Review: The Duff

The Duff
4 10

PLOT: Bianca (Mae Whitman) has a lot going for her. She’s one of the smartest kids in her high school and has two popular best friends, Casey (Bianca A. Santos) and Jessica (Skyler Samuels), with the one caveat being her shyness around boys. Suddenly her life is turned upside down when a former childhood friend turned jock, Wesley (Robbie Amell) calls her a D.U.F.F, which he explains makes her the ‘designated ugly fat friend” to her two gorgeous pals.

REVIEW: I know that THE DUFF is “supposed” to be empowering. Maybe the YA novel it’s based on was, but to me THE DUFF ain’t no EASY A. The whole concept of a DUFF is moronic, made even more so by the fact that star Mae Whitman is neither ugly nor fat. The film tries to explain this away by having douche-extraordinaire Wesley explain, “you don’t really have to be ugly or fat, just less attractive than the people you hang around with.” Because everyone’s standards of beauty are the same, right? Sigh.

If THE DUFF has really been empowering Whitman’s Bianca would have flipped him off and went on with her life, but in fantasy-land, Bianca decides to ditch her good-natured pals (who continue trying to help her behind-the-scenes regardless) and do everything she can to fit in with what Wesley deems attractive. What makes it even worse is that – natch – she winds up falling for the ever-douchy Wesley (with the six-pack abs) and vice-versa, despite the maneuvering of Bella Thorne’s sociopathic Queen Bee, Madison.

Of course, this is just a typical high-school fantasy, but THE DUFF falls in line way more with dopey nineties efforts like SHE’S ALL THAT than classic John Hughes eighties movies, or more thoughtful recent efforts like THE PERKS OF BEING A WALLFLOWER. It’s doesn’t help that most of the cast is way too old to be playing teens. Whitman and Amell are both twenty-six and look it. Amell, from THE FLASH on the CW takes every opportunity to flash (zing) his six-pack, but isn’t he supposed to be like sixteen? There’s a bit where Amell parents are yelling at him that’s unintentionally hilarious for how manly he looks. He looks older than Stockard Channing did in GREASE. I half expected a last-act twist where Whitman and Amell were revealed to be 21 JUMP STREET-style undercover cops (now THAT would have made this worth seeing!).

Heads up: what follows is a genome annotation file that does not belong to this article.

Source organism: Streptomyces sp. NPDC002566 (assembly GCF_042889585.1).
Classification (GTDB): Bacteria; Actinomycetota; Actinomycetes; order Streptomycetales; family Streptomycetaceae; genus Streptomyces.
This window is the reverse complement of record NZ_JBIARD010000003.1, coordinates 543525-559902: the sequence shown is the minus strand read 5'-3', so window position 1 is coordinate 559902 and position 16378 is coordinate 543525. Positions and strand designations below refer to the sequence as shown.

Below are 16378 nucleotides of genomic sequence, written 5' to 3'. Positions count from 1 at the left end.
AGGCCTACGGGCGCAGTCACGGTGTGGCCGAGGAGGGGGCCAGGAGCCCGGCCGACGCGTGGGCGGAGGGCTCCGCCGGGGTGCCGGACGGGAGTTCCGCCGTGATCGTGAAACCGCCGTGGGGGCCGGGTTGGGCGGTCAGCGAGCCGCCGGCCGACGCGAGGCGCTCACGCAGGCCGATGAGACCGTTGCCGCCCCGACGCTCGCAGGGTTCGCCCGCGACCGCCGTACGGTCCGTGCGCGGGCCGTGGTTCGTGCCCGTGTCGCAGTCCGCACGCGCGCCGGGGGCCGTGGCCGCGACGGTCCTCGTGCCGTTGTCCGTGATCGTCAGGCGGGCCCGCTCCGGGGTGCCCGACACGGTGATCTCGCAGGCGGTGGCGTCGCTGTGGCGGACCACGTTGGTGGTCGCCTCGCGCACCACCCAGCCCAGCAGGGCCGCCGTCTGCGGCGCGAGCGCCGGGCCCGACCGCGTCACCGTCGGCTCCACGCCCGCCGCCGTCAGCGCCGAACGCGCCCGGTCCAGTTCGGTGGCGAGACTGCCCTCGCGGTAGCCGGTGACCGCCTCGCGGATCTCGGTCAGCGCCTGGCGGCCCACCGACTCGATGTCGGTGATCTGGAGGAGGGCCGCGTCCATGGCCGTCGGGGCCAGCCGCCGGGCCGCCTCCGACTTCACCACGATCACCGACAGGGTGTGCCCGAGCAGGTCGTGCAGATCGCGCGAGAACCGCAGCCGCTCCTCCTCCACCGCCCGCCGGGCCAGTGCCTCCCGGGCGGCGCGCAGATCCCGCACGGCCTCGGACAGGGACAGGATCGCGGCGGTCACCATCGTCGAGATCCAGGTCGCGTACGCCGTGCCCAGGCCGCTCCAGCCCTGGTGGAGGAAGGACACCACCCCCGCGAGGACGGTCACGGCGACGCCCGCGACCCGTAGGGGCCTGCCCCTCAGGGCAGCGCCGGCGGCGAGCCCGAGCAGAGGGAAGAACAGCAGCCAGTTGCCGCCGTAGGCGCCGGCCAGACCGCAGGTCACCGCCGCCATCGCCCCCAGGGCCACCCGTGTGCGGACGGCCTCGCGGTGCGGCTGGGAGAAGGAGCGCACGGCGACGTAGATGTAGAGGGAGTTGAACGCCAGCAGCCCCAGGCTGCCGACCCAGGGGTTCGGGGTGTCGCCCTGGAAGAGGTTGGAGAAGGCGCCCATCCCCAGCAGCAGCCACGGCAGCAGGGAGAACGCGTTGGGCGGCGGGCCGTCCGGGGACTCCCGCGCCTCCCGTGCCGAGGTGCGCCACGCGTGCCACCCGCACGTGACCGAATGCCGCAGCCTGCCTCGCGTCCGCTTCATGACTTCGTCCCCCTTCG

Still, most of the cast is appealing even if they’re woefully unsuited for their roles, particularly the always underrated Whitman. It’s also fun to see the great Romany Malco show up as the school principal, making me wonder when someone’s going to give him a shot at leading his own comedy (which he’s been due for since 2004’s 40 YEAR OLD VIRGIN). Ken Jeong is also admirably toned-down as Whitman’s favorite teacher, and it’s nice to see him play something with a little more heart.

In the end, THE DUFF isn’t a terrible teen movie but it’s an absolutely generic one that will likely come and go pretty quick, with it not having the edge or heart to become a sleeper. It’s a Netflix watch for tweens at best (older teens will see right through this) and it’s a pity that the film reaffirms labels rather than subverts them. They could have done something interesting with THE DUFF, but instead they’ve just made a dopey comedy that will be forgotten in about a week.

Source: JoBlo.com



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